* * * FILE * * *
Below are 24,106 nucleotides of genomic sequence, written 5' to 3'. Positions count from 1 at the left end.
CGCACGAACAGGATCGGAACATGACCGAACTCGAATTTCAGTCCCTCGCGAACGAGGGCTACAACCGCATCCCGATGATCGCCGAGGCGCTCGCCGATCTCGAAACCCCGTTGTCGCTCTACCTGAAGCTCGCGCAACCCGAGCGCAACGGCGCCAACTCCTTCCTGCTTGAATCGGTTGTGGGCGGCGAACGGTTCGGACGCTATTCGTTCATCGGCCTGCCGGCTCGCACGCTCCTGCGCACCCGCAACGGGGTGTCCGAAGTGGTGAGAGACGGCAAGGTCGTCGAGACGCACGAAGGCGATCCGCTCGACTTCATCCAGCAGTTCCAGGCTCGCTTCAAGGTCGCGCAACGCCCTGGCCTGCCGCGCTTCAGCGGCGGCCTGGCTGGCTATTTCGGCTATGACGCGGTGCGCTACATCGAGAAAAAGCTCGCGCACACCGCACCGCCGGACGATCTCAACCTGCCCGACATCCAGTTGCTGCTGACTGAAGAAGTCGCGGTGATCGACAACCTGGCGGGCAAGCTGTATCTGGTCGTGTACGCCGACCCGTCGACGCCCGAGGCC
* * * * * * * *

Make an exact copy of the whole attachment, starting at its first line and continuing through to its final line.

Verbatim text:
Below are 24,106 nucleotides of genomic sequence, written 5' to 3'. Positions count from 1 at the left end.
CGCACGAACAGGATCGGAACATGACCGAACTCGAATTTCAGTCCCTCGCGAACGAGGGCTACAACCGCATCCCGATGATCGCCGAGGCGCTCGCCGATCTCGAAACCCCGTTGTCGCTCTACCTGAAGCTCGCGCAACCCGAGCGCAACGGCGCCAACTCCTTCCTGCTTGAATCGGTTGTGGGCGGCGAACGGTTCGGACGCTATTCGTTCATCGGCCTGCCGGCTCGCACGCTCCTGCGCACCCGCAACGGGGTGTCCGAAGTGGTGAGAGACGGCAAGGTCGTCGAGACGCACGAAGGCGATCCGCTCGACTTCATCCAGCAGTTCCAGGCTCGCTTCAAGGTCGCGCAACGCCCTGGCCTGCCGCGCTTCAGCGGCGGCCTGGCTGGCTATTTCGGCTATGACGCGGTGCGCTACATCGAGAAAAAGCTCGCGCACACCGCACCGCCGGACGATCTCAACCTGCCCGACATCCAGTTGCTGCTGACTGAAGAAGTCGCGGTGATCGACAACCTGGCGGGCAAGCTGTATCTGGTCGTGTACGCCGACCCGTCGACGCCCGAGGCC